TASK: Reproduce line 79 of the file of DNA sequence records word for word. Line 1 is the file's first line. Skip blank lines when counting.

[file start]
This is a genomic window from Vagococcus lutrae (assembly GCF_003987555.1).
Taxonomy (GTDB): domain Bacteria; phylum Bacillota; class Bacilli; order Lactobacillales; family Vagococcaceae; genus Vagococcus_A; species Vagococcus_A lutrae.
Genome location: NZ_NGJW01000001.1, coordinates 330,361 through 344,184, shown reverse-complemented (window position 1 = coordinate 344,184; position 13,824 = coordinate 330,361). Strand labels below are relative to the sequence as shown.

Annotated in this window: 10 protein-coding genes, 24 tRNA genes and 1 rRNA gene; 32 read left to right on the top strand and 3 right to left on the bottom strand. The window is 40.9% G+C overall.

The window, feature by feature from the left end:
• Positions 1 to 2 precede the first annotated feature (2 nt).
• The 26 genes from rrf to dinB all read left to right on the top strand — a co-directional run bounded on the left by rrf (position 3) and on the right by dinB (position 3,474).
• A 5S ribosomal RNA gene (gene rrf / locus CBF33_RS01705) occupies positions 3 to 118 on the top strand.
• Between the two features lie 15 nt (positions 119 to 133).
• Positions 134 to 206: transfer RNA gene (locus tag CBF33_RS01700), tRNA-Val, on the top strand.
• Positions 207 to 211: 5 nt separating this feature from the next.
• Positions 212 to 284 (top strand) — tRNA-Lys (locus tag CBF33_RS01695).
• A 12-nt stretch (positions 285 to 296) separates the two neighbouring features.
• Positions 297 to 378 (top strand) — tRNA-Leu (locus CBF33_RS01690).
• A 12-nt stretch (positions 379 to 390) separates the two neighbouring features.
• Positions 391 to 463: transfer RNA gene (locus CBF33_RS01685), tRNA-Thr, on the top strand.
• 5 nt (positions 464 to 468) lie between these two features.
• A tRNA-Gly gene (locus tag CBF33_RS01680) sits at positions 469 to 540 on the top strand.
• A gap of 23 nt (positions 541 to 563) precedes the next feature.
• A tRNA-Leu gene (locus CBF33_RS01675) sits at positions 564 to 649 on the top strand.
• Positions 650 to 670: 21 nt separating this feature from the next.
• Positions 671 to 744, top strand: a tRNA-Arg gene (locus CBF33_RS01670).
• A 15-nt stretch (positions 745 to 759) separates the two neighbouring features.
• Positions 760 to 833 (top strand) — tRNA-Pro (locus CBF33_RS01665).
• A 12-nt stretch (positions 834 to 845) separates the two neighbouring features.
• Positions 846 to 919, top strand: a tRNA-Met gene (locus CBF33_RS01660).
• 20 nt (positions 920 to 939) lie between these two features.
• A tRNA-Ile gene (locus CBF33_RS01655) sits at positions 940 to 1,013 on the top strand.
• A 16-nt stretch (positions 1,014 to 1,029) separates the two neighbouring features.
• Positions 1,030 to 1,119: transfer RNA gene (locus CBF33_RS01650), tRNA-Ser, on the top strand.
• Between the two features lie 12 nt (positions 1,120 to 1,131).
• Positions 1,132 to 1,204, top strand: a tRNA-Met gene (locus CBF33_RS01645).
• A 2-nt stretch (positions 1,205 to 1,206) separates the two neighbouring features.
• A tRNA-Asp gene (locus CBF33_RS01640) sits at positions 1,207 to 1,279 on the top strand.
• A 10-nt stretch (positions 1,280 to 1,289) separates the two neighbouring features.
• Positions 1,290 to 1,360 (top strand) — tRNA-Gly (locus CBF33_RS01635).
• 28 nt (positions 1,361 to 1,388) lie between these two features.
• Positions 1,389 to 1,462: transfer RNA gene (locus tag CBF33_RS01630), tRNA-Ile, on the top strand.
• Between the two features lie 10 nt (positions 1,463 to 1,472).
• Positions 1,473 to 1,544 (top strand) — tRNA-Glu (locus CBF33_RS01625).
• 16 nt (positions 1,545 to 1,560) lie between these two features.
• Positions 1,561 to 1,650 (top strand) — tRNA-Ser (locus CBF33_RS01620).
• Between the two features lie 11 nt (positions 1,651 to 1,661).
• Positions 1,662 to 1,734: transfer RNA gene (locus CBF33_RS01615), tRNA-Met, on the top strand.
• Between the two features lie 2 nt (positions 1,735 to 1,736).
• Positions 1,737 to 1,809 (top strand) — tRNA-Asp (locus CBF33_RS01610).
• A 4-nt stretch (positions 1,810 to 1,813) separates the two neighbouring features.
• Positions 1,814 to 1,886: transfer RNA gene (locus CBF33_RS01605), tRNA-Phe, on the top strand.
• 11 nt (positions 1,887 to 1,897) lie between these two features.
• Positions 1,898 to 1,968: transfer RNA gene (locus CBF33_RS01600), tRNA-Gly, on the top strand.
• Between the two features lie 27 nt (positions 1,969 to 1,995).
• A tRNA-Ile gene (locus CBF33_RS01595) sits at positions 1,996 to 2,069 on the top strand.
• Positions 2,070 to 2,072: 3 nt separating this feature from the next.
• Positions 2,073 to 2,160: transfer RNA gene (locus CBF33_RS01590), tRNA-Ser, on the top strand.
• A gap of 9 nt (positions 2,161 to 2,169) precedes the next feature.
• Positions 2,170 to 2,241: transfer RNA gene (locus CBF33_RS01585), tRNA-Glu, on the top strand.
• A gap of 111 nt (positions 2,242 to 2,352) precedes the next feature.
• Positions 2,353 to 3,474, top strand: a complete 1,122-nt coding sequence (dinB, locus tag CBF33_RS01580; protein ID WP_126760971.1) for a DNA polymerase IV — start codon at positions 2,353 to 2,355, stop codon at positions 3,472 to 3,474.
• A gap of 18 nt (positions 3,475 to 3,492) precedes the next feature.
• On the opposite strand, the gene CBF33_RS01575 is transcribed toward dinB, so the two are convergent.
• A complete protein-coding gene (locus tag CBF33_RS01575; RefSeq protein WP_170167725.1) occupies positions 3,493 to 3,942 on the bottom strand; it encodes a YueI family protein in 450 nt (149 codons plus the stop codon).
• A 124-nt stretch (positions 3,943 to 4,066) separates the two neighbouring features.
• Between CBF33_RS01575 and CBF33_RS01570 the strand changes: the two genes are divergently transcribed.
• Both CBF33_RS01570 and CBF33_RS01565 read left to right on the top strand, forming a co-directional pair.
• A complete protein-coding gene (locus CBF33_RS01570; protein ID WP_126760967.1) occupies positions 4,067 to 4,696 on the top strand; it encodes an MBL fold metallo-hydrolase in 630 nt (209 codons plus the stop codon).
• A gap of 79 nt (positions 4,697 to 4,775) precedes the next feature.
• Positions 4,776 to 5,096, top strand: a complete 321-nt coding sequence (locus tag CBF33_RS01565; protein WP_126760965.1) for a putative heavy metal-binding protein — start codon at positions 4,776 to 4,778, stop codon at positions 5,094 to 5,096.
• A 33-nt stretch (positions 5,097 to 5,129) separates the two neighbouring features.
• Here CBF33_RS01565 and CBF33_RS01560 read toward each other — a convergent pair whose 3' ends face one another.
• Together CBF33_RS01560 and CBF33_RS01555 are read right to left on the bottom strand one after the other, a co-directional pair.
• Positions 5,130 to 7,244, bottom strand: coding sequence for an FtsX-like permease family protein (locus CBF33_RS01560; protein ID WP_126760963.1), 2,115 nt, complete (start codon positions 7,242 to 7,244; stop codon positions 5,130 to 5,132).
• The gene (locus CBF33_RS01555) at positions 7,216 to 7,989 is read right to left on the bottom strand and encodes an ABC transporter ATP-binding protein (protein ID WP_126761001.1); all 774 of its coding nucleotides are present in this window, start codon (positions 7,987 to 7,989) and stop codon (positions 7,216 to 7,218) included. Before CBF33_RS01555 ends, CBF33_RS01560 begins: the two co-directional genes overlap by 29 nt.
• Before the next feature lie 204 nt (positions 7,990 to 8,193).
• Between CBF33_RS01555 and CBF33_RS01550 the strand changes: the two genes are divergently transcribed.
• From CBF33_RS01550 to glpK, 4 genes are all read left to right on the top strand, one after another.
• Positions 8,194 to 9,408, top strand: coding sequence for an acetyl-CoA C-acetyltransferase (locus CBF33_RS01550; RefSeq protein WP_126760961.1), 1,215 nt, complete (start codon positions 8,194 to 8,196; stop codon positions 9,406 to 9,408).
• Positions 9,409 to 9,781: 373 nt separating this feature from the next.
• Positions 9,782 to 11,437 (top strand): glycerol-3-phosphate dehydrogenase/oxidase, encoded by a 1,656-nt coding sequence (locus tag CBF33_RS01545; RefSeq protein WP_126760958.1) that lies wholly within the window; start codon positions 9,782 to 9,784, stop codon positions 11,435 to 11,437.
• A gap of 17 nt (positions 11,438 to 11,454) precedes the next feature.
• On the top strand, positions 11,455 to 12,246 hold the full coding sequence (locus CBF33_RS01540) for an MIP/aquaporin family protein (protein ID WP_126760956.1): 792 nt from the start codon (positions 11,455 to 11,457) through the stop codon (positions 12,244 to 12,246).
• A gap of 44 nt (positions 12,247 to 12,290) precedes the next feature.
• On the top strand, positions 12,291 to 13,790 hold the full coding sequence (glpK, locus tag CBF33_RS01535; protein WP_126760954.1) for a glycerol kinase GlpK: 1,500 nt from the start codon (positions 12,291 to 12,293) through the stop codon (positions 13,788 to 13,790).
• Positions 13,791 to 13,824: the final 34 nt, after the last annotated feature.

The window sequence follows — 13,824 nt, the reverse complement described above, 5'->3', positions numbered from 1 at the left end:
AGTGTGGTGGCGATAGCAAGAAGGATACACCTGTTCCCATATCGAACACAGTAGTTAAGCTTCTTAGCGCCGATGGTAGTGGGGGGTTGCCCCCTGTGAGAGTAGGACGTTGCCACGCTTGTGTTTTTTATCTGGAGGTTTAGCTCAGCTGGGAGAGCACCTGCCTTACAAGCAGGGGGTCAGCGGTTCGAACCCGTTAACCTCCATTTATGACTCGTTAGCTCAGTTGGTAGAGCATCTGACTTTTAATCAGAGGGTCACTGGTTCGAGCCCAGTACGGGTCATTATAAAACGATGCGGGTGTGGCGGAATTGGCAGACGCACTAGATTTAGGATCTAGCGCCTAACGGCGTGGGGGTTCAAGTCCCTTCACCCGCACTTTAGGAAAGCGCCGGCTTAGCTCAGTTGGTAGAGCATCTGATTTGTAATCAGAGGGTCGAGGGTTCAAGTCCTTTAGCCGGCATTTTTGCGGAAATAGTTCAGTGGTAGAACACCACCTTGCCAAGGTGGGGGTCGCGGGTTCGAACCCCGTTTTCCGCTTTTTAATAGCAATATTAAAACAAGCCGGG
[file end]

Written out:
• A gap of 17 nt (positions 11,438 to 11,454) precedes the next feature.